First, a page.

What do you report when there is no story? The possibility that there might be a story soon maybe. Such is the story surrounding reports that Lance Armstrong may admit to doping allegations in an upcoming interview with Oprah Winfrey.
Take this portion of the story from ESPN, rife with nonexistent sources adding manufactured heat to the fire, the fun parts bolded for your enjoyment:
Citing an anonymous source, USA Today reported that the disgraced cyclist plans to admit to using performance-enhancing drugs but likely will not get into details of the allegations outlined in a 2012 report by the U.S. Anti-Doping Agency that led to Armstrong being stripped of his seven Tour de France titles and banned for life from the sport.
The New York Times first reported last week that Armstrong was considering making a confession. On Saturday morning, The Associated Press reported Armstrong would make a limited confession and offer an apology during the interview, citing a person with knowledge of the situation.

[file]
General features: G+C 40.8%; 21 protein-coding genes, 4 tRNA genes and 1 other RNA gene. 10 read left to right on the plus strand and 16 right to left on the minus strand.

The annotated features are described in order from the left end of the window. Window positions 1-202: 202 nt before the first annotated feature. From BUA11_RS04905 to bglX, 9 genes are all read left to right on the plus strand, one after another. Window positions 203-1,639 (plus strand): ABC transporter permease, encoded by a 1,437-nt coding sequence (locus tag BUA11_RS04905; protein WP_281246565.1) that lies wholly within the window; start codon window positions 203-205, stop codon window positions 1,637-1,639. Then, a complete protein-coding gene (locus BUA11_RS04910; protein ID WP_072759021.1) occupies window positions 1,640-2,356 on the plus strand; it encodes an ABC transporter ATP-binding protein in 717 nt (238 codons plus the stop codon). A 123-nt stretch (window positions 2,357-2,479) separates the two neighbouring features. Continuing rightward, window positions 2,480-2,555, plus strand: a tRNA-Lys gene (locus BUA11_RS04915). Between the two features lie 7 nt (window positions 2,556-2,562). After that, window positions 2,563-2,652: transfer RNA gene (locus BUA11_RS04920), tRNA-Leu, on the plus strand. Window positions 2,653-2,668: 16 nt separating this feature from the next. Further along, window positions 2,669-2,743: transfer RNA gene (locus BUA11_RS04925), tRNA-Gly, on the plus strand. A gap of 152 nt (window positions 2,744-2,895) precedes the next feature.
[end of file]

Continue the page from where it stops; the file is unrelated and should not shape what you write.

“An anonymous source.” “A person with knowledge of the situation.” What does this even mean? Is this news? Hell, I’m a person with knowledge of the situation. After all, I have eyes and access to Wikipedia. My anonymous sources (which may or may not be my actual gut) say that Lance is a scumbag.
Either way, with so many news outlets reporting on this could-be story, I have to give credit where credit is due. Whoever is in charge of promotions for Oprah Winfrey’s empire deserves a bonus, because this story is getting a lot of free publicity for what could amount to a really boring interview.